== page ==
When straight sawing technology is used, yields from irregularly-shaped (swept) logs are lower than those from comparable unswept logs. The greater the sweep, the greater the anticipated yield loss. Developments in curve-sawing technology may improve yields from swept logs; volume increases of 3%-20%, and board length increases exceeding 20% have been suggested. The destructive nature of the sawing process precludes direct verification of such claims.
A method has been developed to allow simulation of conceptual curve-sawing using a straight-sawing simulation system. Curve-fitting and data transformation are used to remodel a swept log as its "straightened" counterpart. This "log metamorphosis" was applied to a sample of 40 log models constructed from measurements of actual logs and selected to cover a range in size, shape, and quality. Sawing simulations were performed before and after log metamorphosis in order to compare straight- and curve-sawn yield. Results were variable, but increases in estimated recoveries fell within the assumed ranges reported for actual curve-sawing.
Loss of organic matter and carbon during slash burns in New Zealand exotic forests.Robertson, K.
The quantity of carbon lost to the atmosphere through volatilisation during burning of Pinus radiata D. Don and Pinus contorta Loudon forest logging slash was estimated from measurements made at four P. radiata sites and one P. contorta site in New Zealand. Pre- and post-burn fuel mass and carbon content were assessed at each site. On average 271 C/ha, or 62% of carbon present before burning (excluding that contained in stumps, roots, and mineral soil), was lost to the atmosphere as a result of slash burns at the four P. radiata sites. At the P. contorta site 33 tC/ha, or48% of carbon present before burning (excluding that contained in stumps, roots, and mineral soil), was lost to the atmosphere as a result of slash burning. Duff (F and H horizons), litter (L horizon), and sound woody material exceeding 7 cm in diameter were the components that contributed most to this loss. Total carbon loss in New Zealand due to burning of plantation forest logging slash was estimated to be 10 300 tonnes/year (s.e. = 1800) for P. radiata and 1600 tonnes/year (s.e. = 1160) for P. contorta.
Relationships between carbon loss from individual sites and the specific codes and indices of the Canadian Fire Weather Index System were examined. The best predictor of carbon loss was the Fire Weather Index itself. The development of a comprehensive system for modelling carbon losses from slash burns will require more information to develop a larger data set.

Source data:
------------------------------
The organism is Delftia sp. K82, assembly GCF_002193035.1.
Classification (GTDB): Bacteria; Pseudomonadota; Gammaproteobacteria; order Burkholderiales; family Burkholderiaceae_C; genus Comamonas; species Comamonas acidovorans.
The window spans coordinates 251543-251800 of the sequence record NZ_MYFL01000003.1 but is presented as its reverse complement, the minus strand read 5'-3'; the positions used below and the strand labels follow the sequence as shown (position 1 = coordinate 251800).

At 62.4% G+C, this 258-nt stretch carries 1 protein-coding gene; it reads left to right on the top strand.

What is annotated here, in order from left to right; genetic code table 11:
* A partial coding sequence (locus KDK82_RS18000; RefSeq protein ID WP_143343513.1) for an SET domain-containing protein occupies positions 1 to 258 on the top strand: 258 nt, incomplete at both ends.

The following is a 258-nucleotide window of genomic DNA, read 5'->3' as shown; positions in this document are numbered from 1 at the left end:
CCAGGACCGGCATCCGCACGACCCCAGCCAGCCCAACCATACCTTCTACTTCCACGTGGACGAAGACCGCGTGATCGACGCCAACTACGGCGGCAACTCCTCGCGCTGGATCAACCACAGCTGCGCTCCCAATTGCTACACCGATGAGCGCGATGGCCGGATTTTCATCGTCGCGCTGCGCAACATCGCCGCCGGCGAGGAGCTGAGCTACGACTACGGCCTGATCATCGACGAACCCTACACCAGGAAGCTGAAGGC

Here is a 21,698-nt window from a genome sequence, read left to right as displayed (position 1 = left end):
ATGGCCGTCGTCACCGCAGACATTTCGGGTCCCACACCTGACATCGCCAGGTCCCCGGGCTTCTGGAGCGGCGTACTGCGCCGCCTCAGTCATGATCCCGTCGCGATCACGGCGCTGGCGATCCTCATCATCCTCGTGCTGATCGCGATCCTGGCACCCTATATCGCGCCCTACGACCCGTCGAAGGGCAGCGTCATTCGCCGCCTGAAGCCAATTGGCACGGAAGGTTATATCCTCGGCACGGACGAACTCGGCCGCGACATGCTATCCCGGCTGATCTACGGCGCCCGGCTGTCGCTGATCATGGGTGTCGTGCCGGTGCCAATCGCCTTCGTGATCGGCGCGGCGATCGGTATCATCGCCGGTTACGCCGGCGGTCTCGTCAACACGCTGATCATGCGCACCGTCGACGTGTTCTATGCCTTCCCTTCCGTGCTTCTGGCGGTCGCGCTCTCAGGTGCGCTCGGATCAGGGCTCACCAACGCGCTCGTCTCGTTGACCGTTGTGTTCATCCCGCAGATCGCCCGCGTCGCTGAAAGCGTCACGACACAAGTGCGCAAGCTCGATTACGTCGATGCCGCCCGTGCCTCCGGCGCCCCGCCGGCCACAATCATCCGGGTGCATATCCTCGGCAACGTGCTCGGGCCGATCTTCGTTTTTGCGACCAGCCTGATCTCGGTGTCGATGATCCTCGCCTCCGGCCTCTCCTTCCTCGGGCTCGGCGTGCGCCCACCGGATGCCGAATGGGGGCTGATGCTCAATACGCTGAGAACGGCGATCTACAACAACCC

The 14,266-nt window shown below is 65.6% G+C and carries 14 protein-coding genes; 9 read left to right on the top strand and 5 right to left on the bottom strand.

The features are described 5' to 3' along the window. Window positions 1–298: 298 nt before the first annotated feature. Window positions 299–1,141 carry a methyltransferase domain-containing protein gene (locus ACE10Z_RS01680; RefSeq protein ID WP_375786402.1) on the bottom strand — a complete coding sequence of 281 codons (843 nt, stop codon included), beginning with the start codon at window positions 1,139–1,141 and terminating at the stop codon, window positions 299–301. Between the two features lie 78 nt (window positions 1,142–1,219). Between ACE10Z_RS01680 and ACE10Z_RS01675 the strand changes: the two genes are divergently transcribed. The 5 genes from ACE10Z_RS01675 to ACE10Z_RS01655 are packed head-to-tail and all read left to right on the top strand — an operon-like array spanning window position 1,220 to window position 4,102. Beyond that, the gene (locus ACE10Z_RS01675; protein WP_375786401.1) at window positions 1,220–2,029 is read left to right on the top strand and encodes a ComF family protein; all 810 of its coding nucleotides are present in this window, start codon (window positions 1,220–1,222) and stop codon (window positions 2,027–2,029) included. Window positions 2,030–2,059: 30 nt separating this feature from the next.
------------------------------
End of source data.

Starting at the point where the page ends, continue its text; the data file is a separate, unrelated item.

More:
Modelling surface airflow for forest and rural fire danger rating: Comparisons between actual observations and predicted values.Moore, J. R., Fogarty, L. G., Suarez, J. C., & Gardiner, B. A.
The performance of three airflow models (Flowstar, MSFD-PC, and MS-Micro/3) was compared as a means of providing wind speed and wind direction data for use in the assessment of forest and rural fire danger. At Cowal Peninsula, Scotland, and the Manawatu Gorge, New Zealand, six simulations were performed with each model, using data for incident winds from the westerly quarter and incorporating effects of complex terrain. Model performance was similar for both study areas. The mean wind speed prediction error for the best-performing model (MS-Micro/3) was approximately 30%. Without simulation, prediction errors for average wind speed were 67% at Cowal Peninsula and 50% at Manawatu Gorge. Root mean square errors for wind direction prediction by models averaged 86° at Cowal Peninsula and 26° at Manawatu Gorge. With the exception of MS-Micro/3 output for the Manawatu Gorge area, wind direction simulations at both sites produced unacceptable results.
Three independent data sets were used to examine the influence of wind speed prediction errors on fire danger rating assessment. Error magnitudes associated with use of airflow modelling of single point source data altered the number of days allocated to Very High and Extreme fire danger classes, differences being much greater for areas with a severe fire climate. The Jackson-Hunt linear microscale models tested can provide wind speed information which will improve the accuracy of fire danger rating.
Evaluation of diameter distribution as a criterion for selecting crop trees in a pulpwood regime.James, R. N., & Hong, S. O.